This time, we rehearsed the demos many times, made arrangements through live performances over a year, and then recorded them. We played the same way in a live performance. But if we recorded it as usual, it would end up sounding like a powerhouse live album recorded in front of the audience unless we mixed it. That is why we did not increase the sound pressure and intentionally made the sound less powerful.

–Can you say more about making the sound less powerful? 

Yanase: Yes. We didn’t do any mastering this time. Usually, after mixing, the sound pressure is increased in the mastering process. Increasing the sound pressure means compressing the sound. It’s like flattening out the protruding parts of a sound. So it is a process of eliminating fluctuations in the orchestration and making it easier to hear. Usually, increasing the sound pressure makes the sound louder and cooler. But if you do that, you kind of kill the richness that classical and old-time music originally had.

–I see.

Yanase: This time, I didn’t change the sound pressure. I only managed to increase the sound volume. So each song is in the same state as just after mixing.

–Listening to the album, I felt the fluctuation of the time axis and the floating feeling that made me think I could go anywhere, possibly due to how the sound and atmosphere were recorded together.

Yanase: Maybe you are right because not so many people are consciously making this kind of sound in band music now.

What Ko Machida taught me about words

–I’ve seen that the fans of betcover!! from overseas are talking about your songs enthusiastically on YouTube. Maybe that’s because we can now listen to various foreign sounds. I’m pretty sure the premise on which this is happening is that everyone now has easy access to Fishmans’ music. What do you think?

Yanase: I don’t know. It’s like, “Yay! I’m so happy.” But I love Japan, so I’m happy my music is conveyed as a culture.

–I wonder if people overseas are listening to your music because it has some kind of Japanese-ness. What exactly do you like about Japanese culture?

Yanase: The language. I’m not very good at talking because my words are light. So I can’t really talk about myself. That’s why I write songs, though. But when it comes to words and poems, ……well, yeah, they are important.

Also, it’s great that you can use ambiguous expressions. Especially in terms of lyrics, the subject and predicate are not clear. Japanese can be conveyed even if the order of the words is changed to some extent, and there are various ways of arranging words. Depending on the combination of words, the interpretation can be totally different. Also, it is incredible that there are so many words that indicate “You.” In English, there is only “You,” but in Japanese, there are “Kimi, Anata, Ware, Temee, and Kisama.” You can choose anything, and everything has a background, right?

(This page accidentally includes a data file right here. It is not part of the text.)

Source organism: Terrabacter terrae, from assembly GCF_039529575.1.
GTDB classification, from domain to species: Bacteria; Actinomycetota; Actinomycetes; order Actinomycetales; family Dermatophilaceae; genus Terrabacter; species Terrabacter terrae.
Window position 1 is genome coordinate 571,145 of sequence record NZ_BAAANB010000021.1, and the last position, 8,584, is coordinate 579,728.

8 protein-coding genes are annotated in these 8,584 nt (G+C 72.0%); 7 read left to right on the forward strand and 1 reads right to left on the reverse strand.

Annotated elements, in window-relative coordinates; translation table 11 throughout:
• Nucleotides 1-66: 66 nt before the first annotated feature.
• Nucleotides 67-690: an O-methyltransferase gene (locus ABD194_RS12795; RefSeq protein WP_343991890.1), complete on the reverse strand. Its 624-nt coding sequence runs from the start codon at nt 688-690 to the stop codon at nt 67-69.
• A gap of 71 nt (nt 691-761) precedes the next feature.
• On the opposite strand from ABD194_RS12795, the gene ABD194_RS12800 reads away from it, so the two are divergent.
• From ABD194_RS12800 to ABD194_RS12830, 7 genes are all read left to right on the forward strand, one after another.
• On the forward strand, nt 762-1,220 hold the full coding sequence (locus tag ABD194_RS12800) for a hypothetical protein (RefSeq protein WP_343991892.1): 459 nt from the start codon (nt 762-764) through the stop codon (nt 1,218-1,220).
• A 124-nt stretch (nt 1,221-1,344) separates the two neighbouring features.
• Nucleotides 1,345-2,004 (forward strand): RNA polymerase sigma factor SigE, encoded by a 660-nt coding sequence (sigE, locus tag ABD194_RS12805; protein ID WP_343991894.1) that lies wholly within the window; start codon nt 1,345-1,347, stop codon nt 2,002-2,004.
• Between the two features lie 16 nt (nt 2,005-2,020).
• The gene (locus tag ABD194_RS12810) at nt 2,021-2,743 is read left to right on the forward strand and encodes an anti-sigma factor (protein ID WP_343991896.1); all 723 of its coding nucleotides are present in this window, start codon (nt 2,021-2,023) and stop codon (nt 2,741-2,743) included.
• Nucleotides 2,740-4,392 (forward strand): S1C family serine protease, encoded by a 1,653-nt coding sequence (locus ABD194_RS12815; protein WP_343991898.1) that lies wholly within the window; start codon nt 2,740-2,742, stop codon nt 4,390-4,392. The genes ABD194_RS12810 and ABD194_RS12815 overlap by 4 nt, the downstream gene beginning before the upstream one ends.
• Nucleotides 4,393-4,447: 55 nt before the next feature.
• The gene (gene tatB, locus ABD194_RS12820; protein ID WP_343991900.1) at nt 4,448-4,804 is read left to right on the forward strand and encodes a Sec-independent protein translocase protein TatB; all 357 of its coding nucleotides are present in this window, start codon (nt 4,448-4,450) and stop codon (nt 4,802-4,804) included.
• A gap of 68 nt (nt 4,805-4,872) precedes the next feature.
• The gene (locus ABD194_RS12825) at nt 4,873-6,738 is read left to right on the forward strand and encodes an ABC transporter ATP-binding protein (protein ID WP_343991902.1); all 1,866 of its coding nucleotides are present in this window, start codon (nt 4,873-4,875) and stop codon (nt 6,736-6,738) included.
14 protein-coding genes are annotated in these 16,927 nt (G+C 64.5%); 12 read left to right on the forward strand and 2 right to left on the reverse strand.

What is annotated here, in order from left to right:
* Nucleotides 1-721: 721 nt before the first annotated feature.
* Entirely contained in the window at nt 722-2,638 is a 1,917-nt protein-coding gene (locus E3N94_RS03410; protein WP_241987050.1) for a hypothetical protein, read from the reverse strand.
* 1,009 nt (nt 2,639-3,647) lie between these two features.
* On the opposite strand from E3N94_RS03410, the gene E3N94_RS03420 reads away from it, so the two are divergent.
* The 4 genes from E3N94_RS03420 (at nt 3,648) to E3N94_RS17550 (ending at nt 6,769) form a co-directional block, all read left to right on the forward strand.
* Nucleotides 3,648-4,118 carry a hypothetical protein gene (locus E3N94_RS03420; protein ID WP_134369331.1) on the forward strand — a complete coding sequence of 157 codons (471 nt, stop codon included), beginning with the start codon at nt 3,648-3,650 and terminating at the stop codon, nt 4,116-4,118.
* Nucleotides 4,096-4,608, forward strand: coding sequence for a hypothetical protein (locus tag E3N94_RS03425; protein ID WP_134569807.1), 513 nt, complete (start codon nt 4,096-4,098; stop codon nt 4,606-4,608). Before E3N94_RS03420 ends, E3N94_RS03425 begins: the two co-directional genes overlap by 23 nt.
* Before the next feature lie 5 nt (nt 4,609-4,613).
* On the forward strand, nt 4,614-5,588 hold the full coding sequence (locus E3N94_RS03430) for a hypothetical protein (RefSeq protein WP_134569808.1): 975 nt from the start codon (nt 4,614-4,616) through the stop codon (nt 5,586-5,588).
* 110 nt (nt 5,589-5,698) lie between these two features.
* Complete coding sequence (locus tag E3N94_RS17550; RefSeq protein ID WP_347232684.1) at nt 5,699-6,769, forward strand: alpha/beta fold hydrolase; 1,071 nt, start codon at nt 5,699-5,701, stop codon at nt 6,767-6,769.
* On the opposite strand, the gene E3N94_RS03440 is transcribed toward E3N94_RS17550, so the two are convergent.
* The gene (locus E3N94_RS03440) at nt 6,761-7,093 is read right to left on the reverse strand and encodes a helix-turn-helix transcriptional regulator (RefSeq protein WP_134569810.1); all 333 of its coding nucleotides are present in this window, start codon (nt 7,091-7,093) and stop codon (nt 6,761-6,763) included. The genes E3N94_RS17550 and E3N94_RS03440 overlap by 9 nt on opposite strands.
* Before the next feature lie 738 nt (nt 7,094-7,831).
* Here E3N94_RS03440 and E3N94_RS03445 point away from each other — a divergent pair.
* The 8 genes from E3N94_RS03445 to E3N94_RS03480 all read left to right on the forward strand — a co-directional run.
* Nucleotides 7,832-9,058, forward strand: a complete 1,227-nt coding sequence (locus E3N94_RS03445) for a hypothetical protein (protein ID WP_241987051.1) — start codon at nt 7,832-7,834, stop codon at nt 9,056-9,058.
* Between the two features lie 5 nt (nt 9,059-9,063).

–Yeah, you’re right.

Yanase: That’s why I reorder all the lyrics afterward, hoping the message will be conveyed even if there is such a disconnection.

Cho-jin(超人meaning superhuman) Music Video

— Why do you intentionally vague the nuance so that it’s not too obvious?

Yanase: Because I don’t want people to understand everything. In this day and age, everything is very clear. Like good image quality, high pixel count, or clear sound. Like good image quality, high pixel count, or clear sound. But if we wonder whether what is not clear is nostalgia, it may not really be so. That might be similar to saying that this kissaten is less clear than the nationwide coffee shop chain Doutor, but it is not nostalgia.

When I had a conversation with Mr. Kou Machida, he taught me about language. He said, “When we were young and making music, we couldn’t see 10 meters ahead. We could do anything because it was pitch black. Now we can’t do that because we can see everything.” When I was in middle school, we already had smartphones. So I’m not too fond of things that are too convenient or too organized. I think things that are not organized or vague sound fresh.

–Do you think the reason for the response from overseas listeners after Jikan is because there is some kind of Japanese-ness in that nebulous image?

Yanase: Who knows? I wonder how the Japanese sound is perceived by people overseas. But on the other hand, we also understand the nuances of foreign songs, don’t we? I think I do. I like Brazilian music, such as Gal Costa. Of course, it’s not in Japanese, but I can understand the soul of their music. It can be conveyed just by the way it sounds. I like that kind of music, and I hope my music is like that.

Right now, after Japan, I have the most listeners in South America for some reason. I would also like to participate in events overseas eventually. I hope to be invited and perform it in places that defy expectations.

Photography Mayumi Hosokura
Translation Shinichiro Sato


Hiroyoshi Tomite

Born in 1988. He has been working as a freelance editor and writer since 2015, and has been living in Berlin, Germany since February 2020. He works from two bases, Tokyo and Berlin, and is in charge of the Berlin series "A CALL OF COMMUNITY" for WIRED JAPAN. He also writes for Them, i-D Japan, Rolling Stone Japan, Forbes Japan, etc... He has been involved with New Mondo, a literary magazine, since its launch at the end of 2020. Instagram:@hiroyoshitomite HP: